For the past two years, there has been no such thing as a typical day on the job for Birdsall. Her activities include coordinating outreach programs, training Coast Guard personnel and other mariners in marine mammal identification, running a speaker series, with scientists sometimes appearing at Northwest Community College to lecture on their research, coordinating shoreline cleanups and other conservation initiatives and even getting out on the water herself once per month.

“In the summer we bring up our aquarium research vessel, called the Skana, and do a 10-day survey through Chatham Sound and Dixon Entrance and the various areas [with the Metlakatla Search Group],” she said.

While research and analysis is extensive along the southern coast of B.C., that’s not the case for the North Coast, and Birdsall is pioneering all sorts of new research into B.C. cetaceans, including the Harbour Porpoise, Pacific White-Sided Dolphin, Dall’s Porpoise, Leatherback Sea Turtle, Killer Whale, Minke Whale, Grey Whale, Humpback Whale and Fin Whale.

“In the north, for example, Humpback Whales and Fin Whales are most abundant … in comparison to down south … The north really had a lot less coverage and there was a lot less of a systematic science being done in the north on cetaceans. We were just receiving less data and only a handful of observers in that area. Since coming up north, we’ve been able to form relationships and recruit new observers. We’ve really increased the amount of data in this region so it parallels a little more to … down south,” she said.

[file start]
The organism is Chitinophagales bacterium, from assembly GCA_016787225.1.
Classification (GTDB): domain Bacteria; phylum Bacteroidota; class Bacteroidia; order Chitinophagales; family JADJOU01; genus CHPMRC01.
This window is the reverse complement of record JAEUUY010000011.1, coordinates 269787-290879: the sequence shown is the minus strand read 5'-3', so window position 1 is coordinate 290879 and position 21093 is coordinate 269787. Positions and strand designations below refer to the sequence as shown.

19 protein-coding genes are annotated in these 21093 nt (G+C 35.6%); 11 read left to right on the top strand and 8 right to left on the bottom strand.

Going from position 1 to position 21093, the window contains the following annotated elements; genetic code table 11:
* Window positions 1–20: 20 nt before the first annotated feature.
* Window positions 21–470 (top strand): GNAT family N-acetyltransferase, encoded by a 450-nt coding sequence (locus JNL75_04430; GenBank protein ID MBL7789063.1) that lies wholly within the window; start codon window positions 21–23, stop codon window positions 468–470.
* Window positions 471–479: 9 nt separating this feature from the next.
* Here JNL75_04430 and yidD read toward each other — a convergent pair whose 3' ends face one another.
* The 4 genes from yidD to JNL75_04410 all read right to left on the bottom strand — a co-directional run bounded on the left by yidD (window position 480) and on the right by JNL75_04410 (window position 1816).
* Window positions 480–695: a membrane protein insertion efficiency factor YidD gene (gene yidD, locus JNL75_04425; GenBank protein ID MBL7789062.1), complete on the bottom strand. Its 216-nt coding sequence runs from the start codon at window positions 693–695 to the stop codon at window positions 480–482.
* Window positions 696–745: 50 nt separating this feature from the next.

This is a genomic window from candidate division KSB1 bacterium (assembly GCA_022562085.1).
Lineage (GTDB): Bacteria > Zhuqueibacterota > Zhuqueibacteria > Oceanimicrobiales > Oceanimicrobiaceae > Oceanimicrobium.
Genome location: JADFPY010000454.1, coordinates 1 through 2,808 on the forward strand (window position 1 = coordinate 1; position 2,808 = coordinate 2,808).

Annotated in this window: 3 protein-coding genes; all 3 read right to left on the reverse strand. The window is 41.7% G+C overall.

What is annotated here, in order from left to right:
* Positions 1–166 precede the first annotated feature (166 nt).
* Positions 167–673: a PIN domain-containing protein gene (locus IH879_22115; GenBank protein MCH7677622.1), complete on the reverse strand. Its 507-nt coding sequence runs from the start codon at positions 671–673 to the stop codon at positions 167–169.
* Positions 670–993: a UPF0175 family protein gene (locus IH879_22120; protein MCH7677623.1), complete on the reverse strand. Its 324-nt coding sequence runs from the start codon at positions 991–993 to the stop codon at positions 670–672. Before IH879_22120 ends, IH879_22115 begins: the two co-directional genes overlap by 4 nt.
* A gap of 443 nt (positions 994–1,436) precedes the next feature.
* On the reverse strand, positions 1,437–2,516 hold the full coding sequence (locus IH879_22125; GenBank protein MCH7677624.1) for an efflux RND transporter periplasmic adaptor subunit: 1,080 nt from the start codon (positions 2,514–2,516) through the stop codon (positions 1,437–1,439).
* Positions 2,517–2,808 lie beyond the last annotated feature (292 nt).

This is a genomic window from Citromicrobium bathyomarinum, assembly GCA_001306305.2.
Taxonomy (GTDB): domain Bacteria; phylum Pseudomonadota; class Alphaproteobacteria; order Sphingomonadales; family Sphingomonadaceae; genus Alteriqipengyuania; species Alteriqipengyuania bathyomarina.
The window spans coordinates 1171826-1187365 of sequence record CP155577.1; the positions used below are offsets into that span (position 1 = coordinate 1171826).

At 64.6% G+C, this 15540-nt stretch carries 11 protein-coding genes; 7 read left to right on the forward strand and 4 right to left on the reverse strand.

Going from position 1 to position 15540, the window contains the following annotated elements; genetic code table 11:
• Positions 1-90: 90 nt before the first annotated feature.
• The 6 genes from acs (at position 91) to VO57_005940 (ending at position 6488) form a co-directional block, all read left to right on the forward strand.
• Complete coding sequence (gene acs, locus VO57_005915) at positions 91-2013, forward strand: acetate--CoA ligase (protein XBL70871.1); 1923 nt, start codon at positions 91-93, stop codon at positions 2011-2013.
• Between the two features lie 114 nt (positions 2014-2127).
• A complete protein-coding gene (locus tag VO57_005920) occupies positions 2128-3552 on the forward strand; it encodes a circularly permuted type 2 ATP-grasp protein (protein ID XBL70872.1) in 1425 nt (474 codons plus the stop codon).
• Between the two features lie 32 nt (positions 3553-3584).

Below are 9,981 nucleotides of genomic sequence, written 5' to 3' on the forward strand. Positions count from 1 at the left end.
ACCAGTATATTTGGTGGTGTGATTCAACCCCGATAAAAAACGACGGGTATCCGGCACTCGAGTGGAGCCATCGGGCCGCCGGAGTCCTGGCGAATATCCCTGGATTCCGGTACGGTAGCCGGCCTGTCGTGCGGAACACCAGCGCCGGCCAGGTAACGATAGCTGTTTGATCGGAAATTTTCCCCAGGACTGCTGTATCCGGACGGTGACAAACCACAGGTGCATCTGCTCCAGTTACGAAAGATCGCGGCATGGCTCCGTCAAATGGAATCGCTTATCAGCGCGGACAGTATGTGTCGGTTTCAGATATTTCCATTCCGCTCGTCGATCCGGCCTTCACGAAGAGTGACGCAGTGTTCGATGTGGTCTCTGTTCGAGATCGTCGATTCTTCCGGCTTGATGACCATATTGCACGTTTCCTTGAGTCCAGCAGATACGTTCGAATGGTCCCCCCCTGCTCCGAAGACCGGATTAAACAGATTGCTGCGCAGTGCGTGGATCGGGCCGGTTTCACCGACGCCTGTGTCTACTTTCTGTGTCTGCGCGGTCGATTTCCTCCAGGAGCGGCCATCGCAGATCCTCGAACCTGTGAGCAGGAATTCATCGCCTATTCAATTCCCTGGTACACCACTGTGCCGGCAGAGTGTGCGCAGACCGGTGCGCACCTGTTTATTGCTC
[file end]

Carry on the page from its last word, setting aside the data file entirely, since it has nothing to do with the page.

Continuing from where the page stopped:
Among the many species the North Coast has to offer, one of her favourite cetaceans that Birdsall is studying is the Harbour Porpoise.

While they make their home all across the coast of B.C., they seem especially partial to the North Coast, observed Birdsall.

“They’re one of the smallest species of cetaceans in the world and definitely the smallest species we get in B.C. and there’s really very little known about them. They haven’t been a species that’s really been heavily studied so I’m really excited to record how often they’re in and around the Prince Rupert harbour. In 2016 we’re hoping to … look at their distribution and seasonality. Sometimes they gather in really large groups which we’ve seen in the winter at the mouth of the harbour. They’re a species that can be really impacted by development, so I think learning about them, we can effectively conserve them and perhaps mitigate any threats from our busy harbour,” she said.

All in all, Birdsall is happy as a clam living on the North Coast.

“Right away it was somewhere where [my husband and I] decided we would stay for awhile. We bought a house last year and it’s just got a really warm community and that’s what we noticed right away. People were really welcoming and friendly. Things are always happening and its fun to get to know the culture of Prince Rupert,” she said.

Birdsall would like anyone who spots any cetaceans on the water to contact her with information on the species, date and time, location, number of animals, behaviour and sea state and wind speed and visibility.

You can report the sightings at www.wildwhales.org, emailing sightings@vanaqua.org, calling 1-866-I.SAW.ONE (472-9663) or you can download the WhaleReport app on Apple and Android phone devices.